Time To Share What's Broken
Written by
Rachel Thompson
January 2015
Written by
Rachel Thompson
January 2015

I’m scrawling the graffiti of shame across the walls of my past. Slashes of red cover me as I bleed onto the page as Hemingway directs us to; my face glows bright as I reveal intimate details of childhood sexual abuse hidden deep inside for decades. Because it’s time. 

Time for me to share. Time for me to know. Time to talk about it. 


So I write and quietly share my first book about it all, Broken Pieces, in late 2012. The response is nothing short of amazing: hundreds of five-star reviews, nine awards, I signed with hybrid publisher Booktrope. Nothing at all what I expected! But more than that: I connect with an amazingly diverse group of (mostly female) survivors. (I never refer to us as victims.) I start a private, secret group on Facebook, now numbering over sixty-five members--a safe place for support, community, and sharing.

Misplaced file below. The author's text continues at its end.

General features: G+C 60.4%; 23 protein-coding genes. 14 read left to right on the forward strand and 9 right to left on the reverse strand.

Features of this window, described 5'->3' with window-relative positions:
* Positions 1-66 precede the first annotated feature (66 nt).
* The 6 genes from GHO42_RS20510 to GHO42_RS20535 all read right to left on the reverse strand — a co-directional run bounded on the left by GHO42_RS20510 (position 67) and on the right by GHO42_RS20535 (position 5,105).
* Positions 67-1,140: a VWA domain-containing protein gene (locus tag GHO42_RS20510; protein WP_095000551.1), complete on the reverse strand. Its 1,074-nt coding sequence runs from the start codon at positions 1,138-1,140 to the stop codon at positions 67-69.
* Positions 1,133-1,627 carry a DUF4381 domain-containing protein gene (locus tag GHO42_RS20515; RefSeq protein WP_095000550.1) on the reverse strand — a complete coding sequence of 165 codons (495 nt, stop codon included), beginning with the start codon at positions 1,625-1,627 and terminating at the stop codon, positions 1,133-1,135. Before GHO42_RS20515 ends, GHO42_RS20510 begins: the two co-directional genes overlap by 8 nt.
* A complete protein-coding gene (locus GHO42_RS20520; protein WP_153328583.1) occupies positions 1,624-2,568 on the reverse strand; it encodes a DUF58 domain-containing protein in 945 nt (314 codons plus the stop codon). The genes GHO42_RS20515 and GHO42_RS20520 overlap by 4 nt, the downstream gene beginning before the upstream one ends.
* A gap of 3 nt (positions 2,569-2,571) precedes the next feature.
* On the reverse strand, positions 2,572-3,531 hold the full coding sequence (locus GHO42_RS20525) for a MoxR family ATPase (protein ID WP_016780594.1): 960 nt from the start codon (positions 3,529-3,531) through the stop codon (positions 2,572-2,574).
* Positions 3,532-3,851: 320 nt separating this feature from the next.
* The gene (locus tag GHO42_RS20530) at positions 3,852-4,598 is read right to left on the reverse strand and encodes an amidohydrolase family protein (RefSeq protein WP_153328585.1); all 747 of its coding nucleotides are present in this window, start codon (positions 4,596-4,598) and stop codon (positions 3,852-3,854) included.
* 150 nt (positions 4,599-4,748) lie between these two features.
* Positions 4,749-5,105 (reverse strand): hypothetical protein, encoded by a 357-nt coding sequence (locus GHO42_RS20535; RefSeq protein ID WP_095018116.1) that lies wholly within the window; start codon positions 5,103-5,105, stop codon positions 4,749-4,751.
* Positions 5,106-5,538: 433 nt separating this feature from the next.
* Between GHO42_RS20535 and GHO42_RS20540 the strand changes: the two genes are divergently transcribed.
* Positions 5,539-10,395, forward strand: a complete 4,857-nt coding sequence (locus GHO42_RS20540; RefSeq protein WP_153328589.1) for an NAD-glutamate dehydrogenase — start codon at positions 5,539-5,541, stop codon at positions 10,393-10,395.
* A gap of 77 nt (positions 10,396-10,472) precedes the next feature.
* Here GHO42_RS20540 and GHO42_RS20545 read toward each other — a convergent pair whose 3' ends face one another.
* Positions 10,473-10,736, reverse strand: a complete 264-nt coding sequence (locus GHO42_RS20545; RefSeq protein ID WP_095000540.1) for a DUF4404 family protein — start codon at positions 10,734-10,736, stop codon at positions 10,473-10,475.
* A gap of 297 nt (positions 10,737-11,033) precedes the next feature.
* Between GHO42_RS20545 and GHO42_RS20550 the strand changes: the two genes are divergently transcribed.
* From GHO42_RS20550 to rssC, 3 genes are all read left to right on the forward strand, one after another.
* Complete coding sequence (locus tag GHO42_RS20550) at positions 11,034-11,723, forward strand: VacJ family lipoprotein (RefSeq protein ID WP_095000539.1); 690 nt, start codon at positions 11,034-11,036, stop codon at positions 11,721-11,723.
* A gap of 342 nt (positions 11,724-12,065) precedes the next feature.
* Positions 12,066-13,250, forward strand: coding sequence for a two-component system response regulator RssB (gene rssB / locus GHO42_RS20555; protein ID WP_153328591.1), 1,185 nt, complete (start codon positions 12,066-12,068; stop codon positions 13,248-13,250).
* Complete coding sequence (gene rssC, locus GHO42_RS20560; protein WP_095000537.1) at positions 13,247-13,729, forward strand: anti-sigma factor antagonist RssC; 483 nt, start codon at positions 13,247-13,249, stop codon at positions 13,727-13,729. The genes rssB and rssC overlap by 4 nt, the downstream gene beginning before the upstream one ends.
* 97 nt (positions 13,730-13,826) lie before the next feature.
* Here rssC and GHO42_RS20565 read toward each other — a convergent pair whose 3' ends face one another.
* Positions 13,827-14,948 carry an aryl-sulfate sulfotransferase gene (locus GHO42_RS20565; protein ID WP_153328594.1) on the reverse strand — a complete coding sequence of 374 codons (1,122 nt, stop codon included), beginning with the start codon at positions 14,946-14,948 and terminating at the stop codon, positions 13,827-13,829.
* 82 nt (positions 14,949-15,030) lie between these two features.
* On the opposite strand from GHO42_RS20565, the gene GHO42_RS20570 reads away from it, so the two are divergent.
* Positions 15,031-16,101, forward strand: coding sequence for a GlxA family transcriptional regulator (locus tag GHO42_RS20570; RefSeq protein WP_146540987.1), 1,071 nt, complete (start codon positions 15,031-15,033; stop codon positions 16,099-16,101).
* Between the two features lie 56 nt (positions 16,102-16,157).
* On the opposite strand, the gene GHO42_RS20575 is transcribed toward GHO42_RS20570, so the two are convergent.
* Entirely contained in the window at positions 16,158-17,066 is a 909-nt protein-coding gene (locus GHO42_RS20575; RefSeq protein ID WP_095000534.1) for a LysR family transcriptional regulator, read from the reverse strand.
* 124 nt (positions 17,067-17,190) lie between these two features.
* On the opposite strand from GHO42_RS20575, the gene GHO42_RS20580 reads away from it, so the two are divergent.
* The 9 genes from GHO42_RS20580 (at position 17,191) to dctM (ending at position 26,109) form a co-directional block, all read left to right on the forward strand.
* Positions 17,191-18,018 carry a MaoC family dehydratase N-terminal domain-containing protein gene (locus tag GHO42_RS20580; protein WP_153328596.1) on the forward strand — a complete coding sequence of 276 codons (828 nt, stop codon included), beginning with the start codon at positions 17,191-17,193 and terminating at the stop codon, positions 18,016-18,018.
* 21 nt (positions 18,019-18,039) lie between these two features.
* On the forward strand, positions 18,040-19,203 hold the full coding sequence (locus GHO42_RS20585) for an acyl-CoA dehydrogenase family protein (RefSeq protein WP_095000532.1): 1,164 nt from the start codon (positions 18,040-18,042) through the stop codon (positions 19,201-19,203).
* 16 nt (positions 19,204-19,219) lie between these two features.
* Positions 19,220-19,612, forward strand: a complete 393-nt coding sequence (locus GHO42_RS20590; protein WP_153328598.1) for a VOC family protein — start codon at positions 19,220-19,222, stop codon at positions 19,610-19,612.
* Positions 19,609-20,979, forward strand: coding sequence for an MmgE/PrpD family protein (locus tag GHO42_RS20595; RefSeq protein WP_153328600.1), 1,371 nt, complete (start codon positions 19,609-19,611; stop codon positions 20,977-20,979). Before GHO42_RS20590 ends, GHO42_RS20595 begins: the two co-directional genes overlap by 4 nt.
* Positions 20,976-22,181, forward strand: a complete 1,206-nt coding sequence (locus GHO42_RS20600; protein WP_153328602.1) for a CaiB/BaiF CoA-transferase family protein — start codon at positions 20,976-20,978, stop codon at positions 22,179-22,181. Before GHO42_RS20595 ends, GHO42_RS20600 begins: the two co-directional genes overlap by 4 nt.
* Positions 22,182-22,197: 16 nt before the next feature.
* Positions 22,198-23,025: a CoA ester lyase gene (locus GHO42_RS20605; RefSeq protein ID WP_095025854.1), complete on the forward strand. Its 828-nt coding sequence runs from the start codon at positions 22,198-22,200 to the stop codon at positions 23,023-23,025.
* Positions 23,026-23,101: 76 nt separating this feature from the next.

I also started #SexAbuseChat on Twitter every Tuesday at 6pm PST/9pm EST with therapist/survivor Bobbi Parish--anyone is welcome--to publicly discuss topics survivors face, and to help remove the shame and stigma associated with sexual abuse, because survivors need a voice, need to voice, to be heard. 

And I continue to write. My story isn’t over. I’m still shedding my skin. 

I just released Broken Places, the second book in my Broken series. I go deeper into the ways abuse affects me, ways even I never used to realize I could attribute to my past, experiences I’ve had and what I’ve learned about abuse, as well as how it’s all bound up in love and loss. 

I’m honored by the all five-star reviews I’ve received thus far and am thrilled by Kamy Wicoff's five-star review here: 

“Such a brave, moving piece of writing--something for all those who want to better understand the world we live in, and ourselves. You don't have to have experienced abuse to recognize the humanity, pathos and hope contained in this important book.”